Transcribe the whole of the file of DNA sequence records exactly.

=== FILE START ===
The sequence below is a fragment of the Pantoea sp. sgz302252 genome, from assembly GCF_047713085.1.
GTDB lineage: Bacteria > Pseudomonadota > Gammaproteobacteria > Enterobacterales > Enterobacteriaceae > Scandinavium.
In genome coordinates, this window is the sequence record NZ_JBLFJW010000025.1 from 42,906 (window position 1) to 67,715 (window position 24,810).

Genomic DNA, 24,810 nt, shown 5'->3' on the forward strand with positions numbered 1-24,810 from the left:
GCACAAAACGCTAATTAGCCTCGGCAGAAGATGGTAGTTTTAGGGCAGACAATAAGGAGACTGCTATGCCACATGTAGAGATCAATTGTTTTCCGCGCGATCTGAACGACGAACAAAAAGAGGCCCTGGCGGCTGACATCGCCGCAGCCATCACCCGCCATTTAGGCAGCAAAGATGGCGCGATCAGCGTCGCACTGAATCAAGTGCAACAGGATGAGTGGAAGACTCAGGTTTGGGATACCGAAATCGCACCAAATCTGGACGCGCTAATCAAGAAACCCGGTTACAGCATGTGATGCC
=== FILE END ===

The sequence below is a fragment of the Pantoea sp. sgz302252 genome, from assembly GCF_047713085.1.
GTDB lineage: Bacteria > Pseudomonadota > Gammaproteobacteria > Enterobacterales > Enterobacteriaceae > Scandinavium.
In genome coordinates, this window is the sequence record NZ_JBLFJW010000025.1 from 42,906 (window position 1) to 67,715 (window position 24,810).

Genomic DNA, 24,810 nt, shown 5'->3' on the forward strand with positions numbered 1-24,810 from the left:
GCACAAAACGCTAATTAGCCTCGGCAGAAGATGGTAGTTTTAGGGCAGACAATAAGGAGACTGCTATGCCACATGTAGAGATCAATTGTTTTCCGCGCGATCTGAACGACGAACAAAAAGAGGCCCTGGCGGCTGACATCGCCGCAGCCATCACCCGCCATTTAGGCAGCAAAGATGGCGCGATCAGCGTCGCACTGAATCAAGTGCAACAGGATGAGTGGAAGACTCAGGTTTGGGATACCGAAATCGCACCAAATCTGGACGCGCTAATCAAGAAACCCGGTTACAGCATGTGATGCC